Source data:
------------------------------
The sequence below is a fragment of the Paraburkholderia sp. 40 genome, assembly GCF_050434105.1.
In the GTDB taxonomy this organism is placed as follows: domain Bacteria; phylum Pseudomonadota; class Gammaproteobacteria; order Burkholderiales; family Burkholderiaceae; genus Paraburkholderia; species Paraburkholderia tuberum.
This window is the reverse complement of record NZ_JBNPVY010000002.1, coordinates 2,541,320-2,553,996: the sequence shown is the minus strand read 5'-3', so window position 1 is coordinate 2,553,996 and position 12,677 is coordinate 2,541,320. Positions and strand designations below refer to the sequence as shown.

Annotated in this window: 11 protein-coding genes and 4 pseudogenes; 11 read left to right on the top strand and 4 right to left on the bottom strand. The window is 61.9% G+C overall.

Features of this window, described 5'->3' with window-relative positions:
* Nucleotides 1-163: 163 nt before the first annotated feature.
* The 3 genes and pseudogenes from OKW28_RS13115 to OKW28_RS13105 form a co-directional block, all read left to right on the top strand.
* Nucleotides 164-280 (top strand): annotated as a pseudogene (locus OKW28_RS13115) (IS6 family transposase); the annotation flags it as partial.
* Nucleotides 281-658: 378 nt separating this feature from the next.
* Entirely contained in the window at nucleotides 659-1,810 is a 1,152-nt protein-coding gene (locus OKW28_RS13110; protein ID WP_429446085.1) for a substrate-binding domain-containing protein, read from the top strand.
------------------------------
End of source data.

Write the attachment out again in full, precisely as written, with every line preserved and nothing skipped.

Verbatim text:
The sequence below is a fragment of the Paraburkholderia sp. 40 genome, assembly GCF_050434105.1.
In the GTDB taxonomy this organism is placed as follows: domain Bacteria; phylum Pseudomonadota; class Gammaproteobacteria; order Burkholderiales; family Burkholderiaceae; genus Paraburkholderia; species Paraburkholderia tuberum.
This window is the reverse complement of record NZ_JBNPVY010000002.1, coordinates 2,541,320-2,553,996: the sequence shown is the minus strand read 5'-3', so window position 1 is coordinate 2,553,996 and position 12,677 is coordinate 2,541,320. Positions and strand designations below refer to the sequence as shown.

Annotated in this window: 11 protein-coding genes and 4 pseudogenes; 11 read left to right on the top strand and 4 right to left on the bottom strand. The window is 61.9% G+C overall.

Features of this window, described 5'->3' with window-relative positions:
* Nucleotides 1-163: 163 nt before the first annotated feature.
* The 3 genes and pseudogenes from OKW28_RS13115 to OKW28_RS13105 form a co-directional block, all read left to right on the top strand.
* Nucleotides 164-280 (top strand): annotated as a pseudogene (locus OKW28_RS13115) (IS6 family transposase); the annotation flags it as partial.
* Nucleotides 281-658: 378 nt separating this feature from the next.
* Entirely contained in the window at nucleotides 659-1,810 is a 1,152-nt protein-coding gene (locus OKW28_RS13110; protein ID WP_429446085.1) for a substrate-binding domain-containing protein, read from the top strand.